I have owned this book for twenty years. I remember getting it when it came out. I am a comedy nerd. My parents love The Second City. This book should have been a homerun for me.
It absolutely was not. There is a reason this book took me twenty years to read. It felt like it took twenty years once I started. And, incidentally, I started it about four times and every time put it the hell back down because I couldn’t make myself want to read it.
First of all: the layout. The chapters are interspersed with “spotlights” on different Second City alumni (which is hilarious two decades later, as they note that Tina Fey is one to watch in her paragraph long spotlight that she shares with her husband, but Rachel Dratch gets a full page to herself), and then have random two-page articles about some Second City arcana in the middle of a chapter. FOCUS.
Second: the content – this was written like a playbill or a promotional magazine, not a book. The layout of Lovelace and Babbage was ungainly, but the content was interesting. This just wasn’t, despite it being about the theater that gave us Bill Murray, John Candy, Tina Fey, Harold Ramis, Gilda Radner, half of SNL’s cast – comedy gold. I’ve read more interesting phone books.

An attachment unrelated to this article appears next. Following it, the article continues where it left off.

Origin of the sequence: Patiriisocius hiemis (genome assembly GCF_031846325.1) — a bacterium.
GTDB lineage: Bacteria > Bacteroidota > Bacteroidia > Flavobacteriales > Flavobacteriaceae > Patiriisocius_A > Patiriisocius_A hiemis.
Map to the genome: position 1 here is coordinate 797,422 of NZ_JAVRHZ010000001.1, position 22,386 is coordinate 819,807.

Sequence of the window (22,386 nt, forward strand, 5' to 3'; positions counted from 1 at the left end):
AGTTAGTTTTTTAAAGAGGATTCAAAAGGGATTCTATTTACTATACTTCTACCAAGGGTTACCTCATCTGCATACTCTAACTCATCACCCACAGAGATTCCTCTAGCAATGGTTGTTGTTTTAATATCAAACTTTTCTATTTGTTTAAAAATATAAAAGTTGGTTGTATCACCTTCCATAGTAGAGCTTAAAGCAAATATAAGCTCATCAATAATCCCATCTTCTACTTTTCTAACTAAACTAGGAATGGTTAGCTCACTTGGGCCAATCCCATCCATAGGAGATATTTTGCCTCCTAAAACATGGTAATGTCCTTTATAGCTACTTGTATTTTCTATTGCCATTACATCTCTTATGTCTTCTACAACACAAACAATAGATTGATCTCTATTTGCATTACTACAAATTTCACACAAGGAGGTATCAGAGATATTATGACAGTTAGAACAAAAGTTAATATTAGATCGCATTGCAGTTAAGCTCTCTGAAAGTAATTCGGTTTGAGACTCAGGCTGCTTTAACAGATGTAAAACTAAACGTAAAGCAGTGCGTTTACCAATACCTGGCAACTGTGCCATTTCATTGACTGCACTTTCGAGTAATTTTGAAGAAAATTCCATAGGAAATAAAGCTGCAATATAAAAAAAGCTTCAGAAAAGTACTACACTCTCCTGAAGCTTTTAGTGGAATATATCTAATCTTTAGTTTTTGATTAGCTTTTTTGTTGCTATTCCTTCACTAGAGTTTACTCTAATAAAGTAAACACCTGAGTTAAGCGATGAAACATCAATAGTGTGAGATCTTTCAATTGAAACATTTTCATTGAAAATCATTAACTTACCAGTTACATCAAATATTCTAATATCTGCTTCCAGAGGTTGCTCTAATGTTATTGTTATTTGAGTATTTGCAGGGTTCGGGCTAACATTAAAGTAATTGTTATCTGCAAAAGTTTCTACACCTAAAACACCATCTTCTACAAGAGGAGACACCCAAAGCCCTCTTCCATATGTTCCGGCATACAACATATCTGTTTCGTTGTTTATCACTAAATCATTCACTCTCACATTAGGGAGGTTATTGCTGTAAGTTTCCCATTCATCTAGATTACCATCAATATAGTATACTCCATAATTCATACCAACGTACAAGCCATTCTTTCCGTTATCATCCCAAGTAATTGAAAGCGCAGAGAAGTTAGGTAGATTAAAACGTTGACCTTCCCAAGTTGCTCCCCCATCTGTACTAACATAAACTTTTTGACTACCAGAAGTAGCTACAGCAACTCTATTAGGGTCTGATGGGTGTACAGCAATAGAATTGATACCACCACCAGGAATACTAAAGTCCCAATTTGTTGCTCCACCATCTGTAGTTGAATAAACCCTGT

Third: Get thee to an editor. Each chapter sets the stage with what is happening at the time (e.g. “The tumultous sixties were in full swing – JFK had just been assassinated… blah blah blah” – obviously not a direct quote, but you’re out of your mind if I’m opening that book up again to find one) which is right up there with “webster’s dictionary defines “blank” as ….” in terms of cliched awful ways to start an essay. And my god, you managed to get a book to print with this many typos? Martin does not spell his surname “Scorcece” and “self flagellation” only has one G and two Ls.
I harpooned this beast, it’s done. And now I can send it to the briny depths from which it came (or resell it to the book store, same diff.)